04/10/2013 05:32 pm ET Updated Jun 10, 2013

Polar Bears Face Pressure From Trophy Hunters

In the waning days of the 2012 Congressional session, leaders promised that a first order of business when they reconvened in the new year would be a bill that was a grab bag for the gun lobby and, specifically, its hunting constituency. Not avoiding the draconian budget cuts now taking effect as the sequester, not taking steps to avoid a government shutdown, but more gifts for the gun lobby.

Among other things, the package of measures introduced by Sen. Jon Tester, D-Mont., would have allowed the imports of 41 polar bear heads and hides from Canada so they can adorn the trophy rooms of wealthy American big-game hunters. It's the kind of special interest legislation that smacks of cronyism and is one more concrete example of the Congress caving in to overreaching and selfish gun-lobby demands.

After the tragedy in Newtown, Conn., lawmakers have delayed but not abandoned this effort, and this legislation is sure to come before the Congress soon. It's a bill that should be rejected.

The polar bear legislation is designed to benefit a small number of wealthy trophy hunters who travel the globe to kill some of the world's most imperiled creatures. It's part of the competitive killing programs administered by Safari Club International, a global trophy hunting group that gives out "hunting achievement" awards and "grand slams" for its members who kill animals listed in these categories. For example, the "North American 29" award requires killing a minimum of 29 species and subspecies of animals, including the polar bear, in North American habitat, and the "Bears of the World" award requires killing five bears, such as the polar bear and Eurasian and Siberian brown bears, on several continents.

A recent report issued by The Humane Society of the United States highlights the threats to polar bear conservation and future protected species. There are 20,000 to 25,000 polar bears remaining in five range states, and overall the species is declining in number, but one of those nations, Canada, continues to allow trophy hunting of polar bears. Only one subpopulation in Canada appears to be increasing in number; it is small and was severely reduced by hunting before the quota was reduced to near zero to allow recovery.

The polar bear is a threatened species that faces extraordinary pressures, including melting ice, trophy hunting and pollution. The International Union for Conservation of Nature (IUCN) listed the polar bear as "vulnerable" based on a projected population reduction of more than 30 percent within three generations (45 years) due to a decrease in distribution and habitat quality.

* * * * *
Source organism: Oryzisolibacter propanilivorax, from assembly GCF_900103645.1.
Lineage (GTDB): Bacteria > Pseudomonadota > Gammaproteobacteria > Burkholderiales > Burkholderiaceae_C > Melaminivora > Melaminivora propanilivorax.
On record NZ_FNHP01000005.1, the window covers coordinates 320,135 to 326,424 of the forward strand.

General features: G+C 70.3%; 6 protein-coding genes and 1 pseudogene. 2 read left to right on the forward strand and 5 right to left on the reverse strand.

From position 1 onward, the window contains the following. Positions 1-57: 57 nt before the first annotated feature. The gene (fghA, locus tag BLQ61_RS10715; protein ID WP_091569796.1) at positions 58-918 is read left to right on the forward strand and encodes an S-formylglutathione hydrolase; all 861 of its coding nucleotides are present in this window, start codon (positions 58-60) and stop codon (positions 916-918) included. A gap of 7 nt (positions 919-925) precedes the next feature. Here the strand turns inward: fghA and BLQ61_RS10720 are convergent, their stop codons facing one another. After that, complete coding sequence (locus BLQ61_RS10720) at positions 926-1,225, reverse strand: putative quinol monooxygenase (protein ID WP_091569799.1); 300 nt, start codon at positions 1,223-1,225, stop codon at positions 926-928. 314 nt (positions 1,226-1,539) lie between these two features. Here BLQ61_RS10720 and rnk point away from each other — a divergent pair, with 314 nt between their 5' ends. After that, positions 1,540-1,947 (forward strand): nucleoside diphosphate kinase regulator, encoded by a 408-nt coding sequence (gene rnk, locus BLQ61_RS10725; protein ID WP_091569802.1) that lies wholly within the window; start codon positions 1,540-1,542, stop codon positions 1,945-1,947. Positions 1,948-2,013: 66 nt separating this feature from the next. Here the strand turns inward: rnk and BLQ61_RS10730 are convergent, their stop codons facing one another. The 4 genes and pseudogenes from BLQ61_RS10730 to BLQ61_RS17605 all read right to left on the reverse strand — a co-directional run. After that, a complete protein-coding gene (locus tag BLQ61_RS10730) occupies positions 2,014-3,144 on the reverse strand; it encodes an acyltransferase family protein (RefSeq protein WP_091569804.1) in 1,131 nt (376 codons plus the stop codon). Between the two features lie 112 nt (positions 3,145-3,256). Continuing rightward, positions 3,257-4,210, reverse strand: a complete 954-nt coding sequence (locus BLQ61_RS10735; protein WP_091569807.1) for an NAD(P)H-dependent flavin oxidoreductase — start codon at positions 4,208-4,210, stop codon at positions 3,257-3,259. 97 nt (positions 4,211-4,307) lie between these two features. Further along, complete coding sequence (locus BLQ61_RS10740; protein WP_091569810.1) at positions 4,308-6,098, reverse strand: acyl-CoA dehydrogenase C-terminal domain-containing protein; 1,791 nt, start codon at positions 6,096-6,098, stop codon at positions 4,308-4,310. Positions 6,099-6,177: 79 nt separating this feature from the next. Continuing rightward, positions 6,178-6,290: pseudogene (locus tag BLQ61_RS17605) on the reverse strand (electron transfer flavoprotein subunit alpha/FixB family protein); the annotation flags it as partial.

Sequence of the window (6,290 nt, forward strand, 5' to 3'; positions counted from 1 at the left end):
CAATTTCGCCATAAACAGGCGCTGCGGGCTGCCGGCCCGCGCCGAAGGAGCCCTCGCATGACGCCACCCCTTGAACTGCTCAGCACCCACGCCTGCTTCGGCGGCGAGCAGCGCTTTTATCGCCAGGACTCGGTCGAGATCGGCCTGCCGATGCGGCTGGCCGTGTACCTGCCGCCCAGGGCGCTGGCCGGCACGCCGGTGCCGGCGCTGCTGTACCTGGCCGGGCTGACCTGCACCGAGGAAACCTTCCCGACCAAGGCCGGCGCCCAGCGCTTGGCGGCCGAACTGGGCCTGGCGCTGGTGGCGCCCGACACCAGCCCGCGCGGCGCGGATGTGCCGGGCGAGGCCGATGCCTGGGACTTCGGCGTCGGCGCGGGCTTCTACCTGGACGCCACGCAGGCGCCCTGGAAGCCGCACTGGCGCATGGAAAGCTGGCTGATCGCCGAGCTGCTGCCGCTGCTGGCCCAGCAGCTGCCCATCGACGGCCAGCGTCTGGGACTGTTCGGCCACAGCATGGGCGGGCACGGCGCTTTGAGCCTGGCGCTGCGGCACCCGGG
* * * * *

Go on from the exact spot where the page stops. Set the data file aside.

Import of polar bear trophies into the U.S. was banned in May 2008, when the Bush administration listed the species as threatened under the Endangered Species Act. Yet at a recent international meeting to protect species from international trade, Canada pressured countries to oppose a proposal supported by both the U.S. and Russia to prohibit international trade in polar bear parts and products. The European Union, which casts 27 votes as a block, chose to abstain and the loss of those votes resulted in the proposal's defeat.

The drive for polar bear trophies, and for Safari Club awards, only intensifies these threats against animals already struggling to survive in a changing climate. In 2007, the last full year when polar bear trophy imports were allowed, 112 polar bear trophies were imported to the United States -- more than double the number from the previous year. In 2011, the Nunavut territory of Canada increased the hunting quota for one of its polar bear populations (western Hudson Bay) from eight bears to 21 -- despite concerns expressed by polar bear researchers that the increase could be harmful to the population. Nunavut has plans to increase that quota to 24 bears for the 2013 season.

Now comes the latest congressional import allowance for polar bear trophies as encouragement for hunters to continue killing protected species, store the trophies in warehouses and simply wait for their allies in Congress to get them a waiver on imports. Congress has granted these import allowances previously -- a de facto repeal of the import ban -- sending a message to trophy hunters that they can continue killing imperiled species and eventually they will get approval to bring home their trophies.

Polar bear populations are declining, and we must do everything we can to slow the mortality of these majestic creatures. It's time to give polar bears more protection, not put the species in further jeopardy.